Monday, April 05, 2021

Welcome to Main Street: Grapevine, Texas


As part of my visit to Dallas in 2016, we made an afternoon detour to Grapevine and explored their Main Street. The name came from its location on the Grape Vine Prairie near Grape Vine Springs, both names in homage to the wild grapes that grew in the area. 

Grapevine is probably most famous for its Bonnie and Clyde connection. On Easter Sunday, April 1, 1934, Henry Methvin, an associate of the crime-loving duo, killed two police officers, E.B. Wheeler and H.D. Murphy, during an altercation near Grapevine. A historical marker remains at the intersection of Dove Road and State Highway 114:

We the people of the state of Texas acknowledge and thank Troopers Edward Bryan Wheeler and H.D. Murphy for the great sacrifice they made to keep the public safe. Troopers Wheeler and Murphy were shot to death Easter Sunday, April 1, 1934, near this site on West Dove Road by the infamous criminals, Bonnie Parker and Clyde Barrow. Wheeler and Murphy stopped their motorcycles near Parker and Barrow’s car, thinking a motorist needed assistance. When they approached, they were shot. Their efforts will stand the test of time. May God bless their souls.

Today Grapevine is known for several wineries and its historic downtown. City Hall, the Grapevine Convention and Visitor's Bureau, public library, and recreation center are on Main Street in addition to many small businesses.


James Kirby Buckner built the Palace Theatre for $25,000, which opened on November 21, 1940 with “My Love Came Back” starring Olivia De Havilland. Threatened with closure in 1991, it was acquired by the Grapevine Heritage Foundation to keep it from being torn down.


The 1930's Buckner Cash Grocery Store, now the Lancaster Theatre, which was also acquired by the Foundation, has been restored to its Spanish Mediterranean style design and serves as an additional performance and meeting facility.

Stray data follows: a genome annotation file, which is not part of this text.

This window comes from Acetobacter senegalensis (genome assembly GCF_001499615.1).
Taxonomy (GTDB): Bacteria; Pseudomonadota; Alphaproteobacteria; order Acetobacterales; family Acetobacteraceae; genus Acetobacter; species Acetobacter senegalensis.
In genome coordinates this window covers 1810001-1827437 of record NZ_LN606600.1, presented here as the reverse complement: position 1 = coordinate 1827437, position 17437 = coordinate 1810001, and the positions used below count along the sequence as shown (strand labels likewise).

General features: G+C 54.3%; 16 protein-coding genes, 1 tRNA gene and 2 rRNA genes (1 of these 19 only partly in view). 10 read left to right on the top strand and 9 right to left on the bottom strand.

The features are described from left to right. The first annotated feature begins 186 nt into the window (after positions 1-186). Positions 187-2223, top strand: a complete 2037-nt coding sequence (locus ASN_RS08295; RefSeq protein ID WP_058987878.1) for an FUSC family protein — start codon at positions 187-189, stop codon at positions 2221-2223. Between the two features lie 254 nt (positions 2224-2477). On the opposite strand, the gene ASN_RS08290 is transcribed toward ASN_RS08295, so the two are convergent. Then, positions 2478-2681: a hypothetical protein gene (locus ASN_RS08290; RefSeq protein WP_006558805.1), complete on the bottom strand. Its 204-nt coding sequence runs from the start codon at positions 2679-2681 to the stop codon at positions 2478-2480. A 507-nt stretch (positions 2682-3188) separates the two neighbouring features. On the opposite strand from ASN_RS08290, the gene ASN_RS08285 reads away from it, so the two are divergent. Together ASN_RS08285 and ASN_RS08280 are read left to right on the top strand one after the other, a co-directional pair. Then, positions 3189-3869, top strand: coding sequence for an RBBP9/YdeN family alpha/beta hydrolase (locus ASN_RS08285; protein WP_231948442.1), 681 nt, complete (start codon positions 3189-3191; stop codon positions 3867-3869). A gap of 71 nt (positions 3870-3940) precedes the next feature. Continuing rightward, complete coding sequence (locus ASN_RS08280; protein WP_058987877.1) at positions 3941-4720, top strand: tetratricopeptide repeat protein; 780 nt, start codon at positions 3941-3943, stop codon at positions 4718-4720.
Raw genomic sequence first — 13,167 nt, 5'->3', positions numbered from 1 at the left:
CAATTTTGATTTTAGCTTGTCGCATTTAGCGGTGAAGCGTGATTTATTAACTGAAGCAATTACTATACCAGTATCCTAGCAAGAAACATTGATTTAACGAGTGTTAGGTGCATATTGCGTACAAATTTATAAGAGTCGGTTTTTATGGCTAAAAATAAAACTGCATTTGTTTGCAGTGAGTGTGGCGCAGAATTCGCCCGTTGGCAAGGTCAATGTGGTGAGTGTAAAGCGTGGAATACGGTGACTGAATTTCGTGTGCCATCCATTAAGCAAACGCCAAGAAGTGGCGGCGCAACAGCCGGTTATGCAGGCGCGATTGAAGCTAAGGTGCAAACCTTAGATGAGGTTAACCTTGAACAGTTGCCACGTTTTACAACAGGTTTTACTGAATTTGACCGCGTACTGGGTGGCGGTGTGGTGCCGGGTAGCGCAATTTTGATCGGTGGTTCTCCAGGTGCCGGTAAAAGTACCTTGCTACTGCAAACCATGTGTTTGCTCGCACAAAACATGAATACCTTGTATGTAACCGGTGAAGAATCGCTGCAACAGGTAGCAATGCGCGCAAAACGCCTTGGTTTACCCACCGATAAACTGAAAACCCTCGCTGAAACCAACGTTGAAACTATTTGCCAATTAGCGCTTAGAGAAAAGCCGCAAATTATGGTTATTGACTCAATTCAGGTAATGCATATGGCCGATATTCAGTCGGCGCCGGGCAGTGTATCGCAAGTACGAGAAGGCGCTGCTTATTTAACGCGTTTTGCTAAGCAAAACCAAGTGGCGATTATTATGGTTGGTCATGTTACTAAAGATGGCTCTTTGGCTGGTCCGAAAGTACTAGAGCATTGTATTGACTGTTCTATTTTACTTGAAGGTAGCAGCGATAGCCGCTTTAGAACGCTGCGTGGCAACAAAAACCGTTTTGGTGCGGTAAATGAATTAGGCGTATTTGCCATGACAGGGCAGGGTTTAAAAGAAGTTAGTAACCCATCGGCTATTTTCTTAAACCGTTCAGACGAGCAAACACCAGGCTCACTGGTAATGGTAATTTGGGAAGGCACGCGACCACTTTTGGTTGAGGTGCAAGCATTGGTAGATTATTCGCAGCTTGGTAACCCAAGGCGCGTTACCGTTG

If only our visit had been at night to see this glow!


What main street could exist without a bandstand/pergola?


The Grapevine Sun building, from 1895, where its positive-messages only newspaper (where can we find that today?!?) was published by the Wall family until 1976.


Dino’s Steak and Claw House was the site of Yates Dry Goods Store, as well as the beautiful 1910 Farmers National Bank building. In 1942, a new international-style First National Bank of Grapevine building was constructed under the direction of bank president D. E. Box and world-renowned architect, Walter W. Ahlschlager, who also designed the Roxy Theatre in New York City and the Peabody Hotel in Memphis.


Last but definitely not least, the oh-so-important City Hall:


While it may look historic, apparently it is from 1997, incorporating architectural elements from Grapevine’s past. The columns in the front of the building are replicated from the old Farmers National Bank, the arched brickwork is a replica of Willhoite’s Warehouse, and the 14 stars on the front of the building represent the Grapevine City Council and the Planning and Zoning Commission members.


Definitely a cute little area to explore!

See more Grapevine, Texas photos at my main website.

2 comments:

Fifthrider said...

Very idyllic.

Next stop, Willoughby.

Stu29573 said...

Grapevine also has a vintage railroad! They have dome Polar Express runs in the past for Christmas. We took the grandkids. Very fun!